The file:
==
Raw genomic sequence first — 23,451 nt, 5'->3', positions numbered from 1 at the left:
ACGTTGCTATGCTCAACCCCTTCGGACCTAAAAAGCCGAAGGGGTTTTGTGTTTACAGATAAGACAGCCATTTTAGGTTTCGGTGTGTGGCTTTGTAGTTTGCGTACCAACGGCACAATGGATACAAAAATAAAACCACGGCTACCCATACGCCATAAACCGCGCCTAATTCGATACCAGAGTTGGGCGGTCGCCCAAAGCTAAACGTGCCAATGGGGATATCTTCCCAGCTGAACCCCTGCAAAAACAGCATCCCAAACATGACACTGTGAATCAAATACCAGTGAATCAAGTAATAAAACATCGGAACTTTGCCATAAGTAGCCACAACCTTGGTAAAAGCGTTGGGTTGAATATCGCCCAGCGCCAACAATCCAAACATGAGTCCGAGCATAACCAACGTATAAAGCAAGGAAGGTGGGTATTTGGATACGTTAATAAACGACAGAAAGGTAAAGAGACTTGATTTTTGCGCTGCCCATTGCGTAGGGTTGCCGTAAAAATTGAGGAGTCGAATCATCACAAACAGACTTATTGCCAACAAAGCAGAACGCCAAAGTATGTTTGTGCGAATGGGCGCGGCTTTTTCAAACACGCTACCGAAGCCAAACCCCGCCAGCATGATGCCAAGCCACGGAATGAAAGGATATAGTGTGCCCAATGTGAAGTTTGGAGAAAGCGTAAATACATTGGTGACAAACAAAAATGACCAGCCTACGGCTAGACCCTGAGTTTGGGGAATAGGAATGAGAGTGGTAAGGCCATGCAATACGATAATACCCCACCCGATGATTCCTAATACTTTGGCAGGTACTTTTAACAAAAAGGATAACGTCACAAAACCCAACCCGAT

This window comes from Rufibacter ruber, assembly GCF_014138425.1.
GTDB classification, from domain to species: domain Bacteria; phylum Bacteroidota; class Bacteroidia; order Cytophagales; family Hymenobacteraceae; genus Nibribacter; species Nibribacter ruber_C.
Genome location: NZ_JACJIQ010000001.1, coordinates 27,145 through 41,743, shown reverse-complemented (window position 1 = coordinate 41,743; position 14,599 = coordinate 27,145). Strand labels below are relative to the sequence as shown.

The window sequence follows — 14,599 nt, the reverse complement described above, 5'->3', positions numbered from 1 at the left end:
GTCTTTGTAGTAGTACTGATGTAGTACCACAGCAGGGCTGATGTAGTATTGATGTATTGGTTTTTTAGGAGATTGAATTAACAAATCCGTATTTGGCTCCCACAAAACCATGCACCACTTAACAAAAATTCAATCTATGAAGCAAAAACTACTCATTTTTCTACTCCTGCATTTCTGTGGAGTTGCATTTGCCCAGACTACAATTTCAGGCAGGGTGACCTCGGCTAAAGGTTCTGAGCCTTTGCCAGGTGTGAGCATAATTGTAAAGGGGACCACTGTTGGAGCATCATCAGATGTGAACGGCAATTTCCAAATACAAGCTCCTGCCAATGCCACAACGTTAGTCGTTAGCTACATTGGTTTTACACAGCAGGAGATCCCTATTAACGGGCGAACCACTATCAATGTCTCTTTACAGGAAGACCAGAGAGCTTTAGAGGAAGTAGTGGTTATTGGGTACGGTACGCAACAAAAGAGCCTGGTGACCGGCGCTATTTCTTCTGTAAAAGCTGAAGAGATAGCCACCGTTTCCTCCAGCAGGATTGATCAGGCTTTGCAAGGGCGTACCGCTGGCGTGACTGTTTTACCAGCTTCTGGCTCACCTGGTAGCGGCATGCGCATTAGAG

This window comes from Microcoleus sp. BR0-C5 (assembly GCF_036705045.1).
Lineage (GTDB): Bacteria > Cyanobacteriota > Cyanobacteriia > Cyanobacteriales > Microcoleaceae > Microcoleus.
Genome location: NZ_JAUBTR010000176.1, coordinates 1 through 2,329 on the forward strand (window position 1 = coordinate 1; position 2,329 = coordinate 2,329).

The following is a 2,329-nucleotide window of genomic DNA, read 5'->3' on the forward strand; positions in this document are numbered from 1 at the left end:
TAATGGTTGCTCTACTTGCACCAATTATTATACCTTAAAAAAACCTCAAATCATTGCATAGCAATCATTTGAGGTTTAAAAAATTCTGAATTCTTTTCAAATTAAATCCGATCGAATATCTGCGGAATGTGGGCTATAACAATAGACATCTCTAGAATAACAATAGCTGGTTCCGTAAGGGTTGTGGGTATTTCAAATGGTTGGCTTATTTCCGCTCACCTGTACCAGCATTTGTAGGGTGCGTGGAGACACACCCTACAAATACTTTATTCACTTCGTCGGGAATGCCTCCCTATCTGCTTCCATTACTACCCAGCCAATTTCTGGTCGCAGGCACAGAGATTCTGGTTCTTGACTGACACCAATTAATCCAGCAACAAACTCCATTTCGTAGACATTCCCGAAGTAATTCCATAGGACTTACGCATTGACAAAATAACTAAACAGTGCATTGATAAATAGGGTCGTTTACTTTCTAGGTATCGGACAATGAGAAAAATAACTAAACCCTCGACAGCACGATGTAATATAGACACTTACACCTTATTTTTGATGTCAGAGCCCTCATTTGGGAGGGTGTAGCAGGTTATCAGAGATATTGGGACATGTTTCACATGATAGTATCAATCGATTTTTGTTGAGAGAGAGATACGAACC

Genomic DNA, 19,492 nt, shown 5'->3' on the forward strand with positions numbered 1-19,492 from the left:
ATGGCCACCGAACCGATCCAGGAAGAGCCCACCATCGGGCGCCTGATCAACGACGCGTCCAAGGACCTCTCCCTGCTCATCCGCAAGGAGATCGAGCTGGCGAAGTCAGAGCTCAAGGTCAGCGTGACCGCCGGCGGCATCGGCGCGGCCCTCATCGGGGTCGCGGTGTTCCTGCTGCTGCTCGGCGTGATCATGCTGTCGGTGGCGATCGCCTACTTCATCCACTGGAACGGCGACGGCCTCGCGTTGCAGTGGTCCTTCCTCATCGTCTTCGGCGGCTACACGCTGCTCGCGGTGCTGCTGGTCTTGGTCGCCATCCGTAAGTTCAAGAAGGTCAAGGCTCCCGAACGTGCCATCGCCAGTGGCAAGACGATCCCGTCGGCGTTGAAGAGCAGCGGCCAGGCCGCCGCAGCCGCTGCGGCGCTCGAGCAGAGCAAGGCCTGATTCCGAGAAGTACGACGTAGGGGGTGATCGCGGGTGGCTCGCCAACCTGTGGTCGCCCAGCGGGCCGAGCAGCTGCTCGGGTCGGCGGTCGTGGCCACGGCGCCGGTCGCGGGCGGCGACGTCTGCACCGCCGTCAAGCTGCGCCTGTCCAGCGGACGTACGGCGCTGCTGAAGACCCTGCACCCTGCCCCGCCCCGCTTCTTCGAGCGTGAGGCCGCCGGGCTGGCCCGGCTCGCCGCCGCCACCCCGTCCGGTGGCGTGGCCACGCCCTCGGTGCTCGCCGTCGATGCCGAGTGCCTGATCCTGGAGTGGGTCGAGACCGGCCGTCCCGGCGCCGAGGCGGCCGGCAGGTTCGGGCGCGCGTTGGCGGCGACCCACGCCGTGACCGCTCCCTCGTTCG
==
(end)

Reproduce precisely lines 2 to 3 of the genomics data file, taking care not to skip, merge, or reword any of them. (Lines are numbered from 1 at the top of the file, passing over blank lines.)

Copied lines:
ACGTTGCTATGCTCAACCCCTTCGGACCTAAAAAGCCGAAGGGGTTTTGTGTTTACAGATAAGACAGCCATTTTAGGTTTCGGTGTGTGGCTTTGTAGTTTGCGTACCAACGGCACAATGGATACAAAAATAAAACCACGGCTACCCATACGCCATAAACCGCGCCTAATTCGATACCAGAGTTGGGCGGTCGCCCAAAGCTAAACGTGCCAATGGGGATATCTTCCCAGCTGAACCCCTGCAAAAACAGCATCCCAAACATGACACTGTGAATCAAATACCAGTGAATCAAGTAATAAAACATCGGAACTTTGCCATAAGTAGCCACAACCTTGGTAAAAGCGTTGGGTTGAATATCGCCCAGCGCCAACAATCCAAACATGAGTCCGAGCATAACCAACGTATAAAGCAAGGAAGGTGGGTATTTGGATACGTTAATAAACGACAGAAAGGTAAAGAGACTTGATTTTTGCGCTGCCCATTGCGTAGGGTTGCCGTAAAAATTGAGGAGTCGAATCATCACAAACAGACTTATTGCCAACAAAGCAGAACGCCAAAGTATGTTTGTGCGAATGGGCGCGGCTTTTTCAAACACGCTACCGAAGCCAAACCCCGCCAGCATGATGCCAAGCCACGGAATGAAAGGATATAGTGTGCCCAATGTGAAGTTTGGAGAAAGCGTAAATACATTGGTGACAAACAAAAATGACCAGCCTACGGCTAGACCCTGAGTTTGGGGAATAGGAATGAGAGTGGTAAGGCCATGCAATACGATAATACCCCACCCGATGATTCCTAATACTTTGGCAGGTACTTTTAACAAAAAGGATAACGTCACAAAACCCAACCCGAT

This window comes from Rufibacter ruber, assembly GCF_014138425.1.